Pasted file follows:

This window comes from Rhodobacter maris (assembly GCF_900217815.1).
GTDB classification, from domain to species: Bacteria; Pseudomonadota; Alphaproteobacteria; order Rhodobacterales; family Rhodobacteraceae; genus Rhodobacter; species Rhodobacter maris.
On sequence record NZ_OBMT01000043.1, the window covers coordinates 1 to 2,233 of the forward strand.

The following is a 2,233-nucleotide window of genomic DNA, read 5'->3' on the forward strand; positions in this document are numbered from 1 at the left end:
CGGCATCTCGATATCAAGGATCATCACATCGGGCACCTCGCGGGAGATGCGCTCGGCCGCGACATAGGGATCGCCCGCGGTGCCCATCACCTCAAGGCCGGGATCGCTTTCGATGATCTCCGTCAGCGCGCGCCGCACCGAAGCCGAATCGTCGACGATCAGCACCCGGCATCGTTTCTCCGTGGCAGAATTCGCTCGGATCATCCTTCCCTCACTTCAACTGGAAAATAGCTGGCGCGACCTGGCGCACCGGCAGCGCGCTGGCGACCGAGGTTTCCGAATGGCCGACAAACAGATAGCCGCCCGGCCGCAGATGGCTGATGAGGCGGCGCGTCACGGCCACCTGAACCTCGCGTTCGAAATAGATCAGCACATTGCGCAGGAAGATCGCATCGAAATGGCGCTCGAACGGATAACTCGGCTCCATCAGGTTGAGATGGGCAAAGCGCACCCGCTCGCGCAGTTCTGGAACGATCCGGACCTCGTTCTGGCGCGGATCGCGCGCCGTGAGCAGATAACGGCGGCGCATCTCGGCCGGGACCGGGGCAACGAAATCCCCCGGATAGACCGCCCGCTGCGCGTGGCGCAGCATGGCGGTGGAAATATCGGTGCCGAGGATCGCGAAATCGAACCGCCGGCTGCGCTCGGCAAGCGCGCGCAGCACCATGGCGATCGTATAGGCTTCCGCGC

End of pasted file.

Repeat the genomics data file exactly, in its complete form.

This window comes from Rhodobacter maris (assembly GCF_900217815.1).
GTDB classification, from domain to species: Bacteria; Pseudomonadota; Alphaproteobacteria; order Rhodobacterales; family Rhodobacteraceae; genus Rhodobacter; species Rhodobacter maris.
On sequence record NZ_OBMT01000043.1, the window covers coordinates 1 to 2,233 of the forward strand.

The following is a 2,233-nucleotide window of genomic DNA, read 5'->3' on the forward strand; positions in this document are numbered from 1 at the left end:
CGGCATCTCGATATCAAGGATCATCACATCGGGCACCTCGCGGGAGATGCGCTCGGCCGCGACATAGGGATCGCCCGCGGTGCCCATCACCTCAAGGCCGGGATCGCTTTCGATGATCTCCGTCAGCGCGCGCCGCACCGAAGCCGAATCGTCGACGATCAGCACCCGGCATCGTTTCTCCGTGGCAGAATTCGCTCGGATCATCCTTCCCTCACTTCAACTGGAAAATAGCTGGCGCGACCTGGCGCACCGGCAGCGCGCTGGCGACCGAGGTTTCCGAATGGCCGACAAACAGATAGCCGCCCGGCCGCAGATGGCTGATGAGGCGGCGCGTCACGGCCACCTGAACCTCGCGTTCGAAATAGATCAGCACATTGCGCAGGAAGATCGCATCGAAATGGCGCTCGAACGGATAACTCGGCTCCATCAGGTTGAGATGGGCAAAGCGCACCCGCTCGCGCAGTTCTGGAACGATCCGGACCTCGTTCTGGCGCGGATCGCGCGCCGTGAGCAGATAACGGCGGCGCATCTCGGCCGGGACCGGGGCAACGAAATCCCCCGGATAGACCGCCCGCTGCGCGTGGCGCAGCATGGCGGTGGAAATATCGGTGCCGAGGATCGCGAAATCGAACCGCCGGCTGCGCTCGGCAAGCGCGCGCAGCACCATGGCGATCGTATAGGCTTCCGCGC